There’s no one answer, Bruenig wrote, but there did seem to be a unifying desire to push back against liberals and the causes they champion — like gay marriage, LGBTQ rights and access to abortion — that directly contradict evangelicals' spiritual values and worldview. Trump is not a particularly holy man, but he is aggressive enough to lead the charge and happy to court those votes, and many evangelical leaders are falling into line. In 2016, megachurch pastors including Robert Jeffress, Jack Graham and Robert Morris joined the president’s evangelical advisory board as spiritual counselors. 

Since Trump became president, several prominent conservative leaders have used Biblical language to describe his ascension, likening him to King David and a "vessel" anointed by God, or even, in the case of one radio commentator, "The King of Israel" and "the second coming of God."

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This week, as Salon's Amanda Marcotte reported, Trump has embraced this; he referred to himself  as"the Chosen One" in response to a question about trade dealings with China.

"Trump is channeling — and in the first instance, directly quoting — the beliefs of evangelical conservatives, a powerful constituency that still holds enormous sway within the Republican Party," Marcotte wrote. "And those folks are telling Trump, regularly and in grandiose terms, that he is in fact the Chosen One and has been anointed by God to be the president at this point in time."

And so while some of the mechanics may be the same — illicit sex, hidden funds, sin behind closed doors — religious hypocrisy in 2019 looks very different than it did for the televangelists of 1989. It’s more public and political; a reality that is also illustrated by the recent #ChurchToo sexual abuse scandals, the news of former megachurch pastor and Christian author Joshua Harris leaving the church and apologizing for his hurtful teachings, and the newly-released Netflix documentary series “The Family,” which attempts to shine light upon and untangle the points in contemporary American politics where church and state became synonymous.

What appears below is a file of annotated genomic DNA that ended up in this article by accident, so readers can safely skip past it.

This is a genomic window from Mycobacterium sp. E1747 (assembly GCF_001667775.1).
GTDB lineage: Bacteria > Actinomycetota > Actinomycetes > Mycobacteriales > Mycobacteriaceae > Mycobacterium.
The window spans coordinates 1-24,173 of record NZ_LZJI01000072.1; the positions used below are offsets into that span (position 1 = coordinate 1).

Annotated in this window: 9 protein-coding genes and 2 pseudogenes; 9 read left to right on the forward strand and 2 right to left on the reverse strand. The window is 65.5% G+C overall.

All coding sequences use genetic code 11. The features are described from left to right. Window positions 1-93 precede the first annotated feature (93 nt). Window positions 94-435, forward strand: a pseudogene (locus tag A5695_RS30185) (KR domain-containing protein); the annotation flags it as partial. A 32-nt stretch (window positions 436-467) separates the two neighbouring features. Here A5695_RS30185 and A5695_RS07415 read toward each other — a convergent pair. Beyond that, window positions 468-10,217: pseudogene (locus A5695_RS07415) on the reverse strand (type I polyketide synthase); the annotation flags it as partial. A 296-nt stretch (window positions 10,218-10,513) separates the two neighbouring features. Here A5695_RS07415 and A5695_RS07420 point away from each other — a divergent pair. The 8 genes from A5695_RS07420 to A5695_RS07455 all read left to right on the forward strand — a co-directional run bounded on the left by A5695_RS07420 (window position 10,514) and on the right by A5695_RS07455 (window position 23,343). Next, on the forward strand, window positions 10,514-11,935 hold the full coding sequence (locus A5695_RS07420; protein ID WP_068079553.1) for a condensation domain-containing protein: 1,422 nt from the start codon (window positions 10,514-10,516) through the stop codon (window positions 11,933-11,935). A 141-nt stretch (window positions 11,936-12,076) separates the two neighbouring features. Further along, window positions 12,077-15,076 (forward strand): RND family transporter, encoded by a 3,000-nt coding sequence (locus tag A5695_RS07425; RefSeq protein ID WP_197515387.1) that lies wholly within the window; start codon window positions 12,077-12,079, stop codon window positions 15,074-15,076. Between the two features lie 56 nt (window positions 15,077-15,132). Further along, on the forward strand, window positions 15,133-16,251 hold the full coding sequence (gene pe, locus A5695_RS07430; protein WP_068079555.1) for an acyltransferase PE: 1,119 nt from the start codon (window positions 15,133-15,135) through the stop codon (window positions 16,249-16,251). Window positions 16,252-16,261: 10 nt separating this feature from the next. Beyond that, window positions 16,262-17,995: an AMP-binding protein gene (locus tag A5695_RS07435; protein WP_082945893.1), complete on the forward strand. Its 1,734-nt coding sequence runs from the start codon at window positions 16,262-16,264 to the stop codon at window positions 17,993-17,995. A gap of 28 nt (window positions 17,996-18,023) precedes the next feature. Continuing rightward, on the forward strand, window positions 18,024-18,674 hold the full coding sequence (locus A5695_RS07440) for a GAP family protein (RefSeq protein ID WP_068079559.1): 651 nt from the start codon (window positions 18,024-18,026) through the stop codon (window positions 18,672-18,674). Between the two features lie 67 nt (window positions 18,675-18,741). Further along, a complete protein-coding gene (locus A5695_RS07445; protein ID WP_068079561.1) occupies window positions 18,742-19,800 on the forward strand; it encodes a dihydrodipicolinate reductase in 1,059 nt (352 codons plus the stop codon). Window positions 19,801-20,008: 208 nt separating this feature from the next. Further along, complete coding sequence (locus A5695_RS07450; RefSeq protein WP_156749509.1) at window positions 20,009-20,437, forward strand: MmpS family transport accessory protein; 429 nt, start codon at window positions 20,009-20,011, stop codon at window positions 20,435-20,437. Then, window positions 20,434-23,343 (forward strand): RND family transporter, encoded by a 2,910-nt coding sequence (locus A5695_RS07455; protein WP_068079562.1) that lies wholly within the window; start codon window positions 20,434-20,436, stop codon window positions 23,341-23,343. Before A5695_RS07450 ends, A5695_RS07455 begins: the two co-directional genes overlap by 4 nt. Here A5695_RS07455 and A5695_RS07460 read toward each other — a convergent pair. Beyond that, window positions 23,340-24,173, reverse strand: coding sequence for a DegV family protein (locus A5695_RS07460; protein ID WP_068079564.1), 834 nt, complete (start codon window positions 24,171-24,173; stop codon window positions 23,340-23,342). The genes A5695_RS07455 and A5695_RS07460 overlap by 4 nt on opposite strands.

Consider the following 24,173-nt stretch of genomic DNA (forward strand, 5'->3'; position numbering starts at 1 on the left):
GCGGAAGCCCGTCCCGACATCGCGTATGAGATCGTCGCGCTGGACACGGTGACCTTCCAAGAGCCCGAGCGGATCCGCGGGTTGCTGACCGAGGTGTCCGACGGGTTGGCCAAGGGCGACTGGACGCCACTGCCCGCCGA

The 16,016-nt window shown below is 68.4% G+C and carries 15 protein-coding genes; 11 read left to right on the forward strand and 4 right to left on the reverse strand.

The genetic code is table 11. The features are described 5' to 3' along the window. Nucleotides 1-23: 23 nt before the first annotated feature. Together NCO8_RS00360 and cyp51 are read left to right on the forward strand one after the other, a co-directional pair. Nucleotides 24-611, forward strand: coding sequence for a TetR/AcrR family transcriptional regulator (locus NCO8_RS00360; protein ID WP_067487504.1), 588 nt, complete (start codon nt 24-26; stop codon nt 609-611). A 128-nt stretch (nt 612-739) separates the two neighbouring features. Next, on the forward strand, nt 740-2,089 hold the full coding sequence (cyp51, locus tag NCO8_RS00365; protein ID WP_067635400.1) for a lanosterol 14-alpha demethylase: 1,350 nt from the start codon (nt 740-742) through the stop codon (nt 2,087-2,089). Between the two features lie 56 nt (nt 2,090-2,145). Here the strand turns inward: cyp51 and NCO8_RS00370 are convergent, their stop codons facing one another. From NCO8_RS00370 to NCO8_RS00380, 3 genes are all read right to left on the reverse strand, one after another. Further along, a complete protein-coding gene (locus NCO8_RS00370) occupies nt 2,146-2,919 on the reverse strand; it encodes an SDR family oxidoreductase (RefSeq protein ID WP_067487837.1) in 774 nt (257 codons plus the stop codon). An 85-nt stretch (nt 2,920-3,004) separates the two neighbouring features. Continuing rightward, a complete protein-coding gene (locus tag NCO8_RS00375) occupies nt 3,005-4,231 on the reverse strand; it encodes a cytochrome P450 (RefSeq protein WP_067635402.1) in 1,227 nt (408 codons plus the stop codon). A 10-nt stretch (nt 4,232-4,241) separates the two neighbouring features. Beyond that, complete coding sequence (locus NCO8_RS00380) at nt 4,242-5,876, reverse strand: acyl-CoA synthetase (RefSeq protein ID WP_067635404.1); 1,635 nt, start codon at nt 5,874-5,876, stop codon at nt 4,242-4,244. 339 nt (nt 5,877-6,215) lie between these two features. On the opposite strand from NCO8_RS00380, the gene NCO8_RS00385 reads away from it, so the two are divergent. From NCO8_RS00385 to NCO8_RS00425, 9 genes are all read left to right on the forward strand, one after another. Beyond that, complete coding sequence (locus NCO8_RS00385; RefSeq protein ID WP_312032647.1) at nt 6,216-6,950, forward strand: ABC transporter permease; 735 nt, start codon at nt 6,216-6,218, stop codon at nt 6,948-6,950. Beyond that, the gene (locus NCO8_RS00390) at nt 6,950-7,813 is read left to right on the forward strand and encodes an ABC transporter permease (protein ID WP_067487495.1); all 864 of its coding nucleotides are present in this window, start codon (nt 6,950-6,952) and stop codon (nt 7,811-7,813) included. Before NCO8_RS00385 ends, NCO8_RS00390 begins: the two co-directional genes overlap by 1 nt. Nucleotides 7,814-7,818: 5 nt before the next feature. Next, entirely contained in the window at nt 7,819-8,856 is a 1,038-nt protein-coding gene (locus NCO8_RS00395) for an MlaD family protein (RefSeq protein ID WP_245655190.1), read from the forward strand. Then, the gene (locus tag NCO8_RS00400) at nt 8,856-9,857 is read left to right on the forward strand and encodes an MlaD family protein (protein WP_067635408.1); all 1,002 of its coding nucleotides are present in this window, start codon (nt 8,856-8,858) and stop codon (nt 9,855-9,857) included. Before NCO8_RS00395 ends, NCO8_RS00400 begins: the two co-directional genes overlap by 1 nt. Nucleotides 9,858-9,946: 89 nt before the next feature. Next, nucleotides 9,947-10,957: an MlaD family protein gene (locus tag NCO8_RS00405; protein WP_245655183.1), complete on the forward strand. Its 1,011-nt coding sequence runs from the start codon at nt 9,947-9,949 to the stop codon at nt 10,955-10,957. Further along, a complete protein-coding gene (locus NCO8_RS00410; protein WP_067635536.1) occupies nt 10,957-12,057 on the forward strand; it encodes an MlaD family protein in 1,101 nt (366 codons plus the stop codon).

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In Bruenig’s piece, aptly titled “In God’s country,” she interviews both pastors and congregants about how they reconcile Trump’s morals with their own. It’s clear they have a strong sense of who their God is, how they interpret his teachings and fit into his plans. 

This illuminates another potential shortcoming in “The Righteous Gemstones.” Other than brief snippets — at least in the first four episodes of six made available to critics — we don’t know what the pastors preach from the pulpit; we don’t know who their congregants are, what they want out of their relationship with God, and even how they’d feel if their pastors proved to be hypocrites. 

And while I already hear the cries of “Not everything has to be political!” to craft a satire about a modern-day Texas megachurch without even a passing nod to the current sociopolitical context renders “The Righteous Gemstones” a comedy of family foibles. One that is tight, bizarre and has some ace comedic timing, but one where so far any prayer of incisive commentary on evangelicalism in Trump’s America seemed to be deliberately left unanswered. 

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Ashlie D. Stevens

Ashlie D. Stevens is a staff writer at Salon, specializing in culture.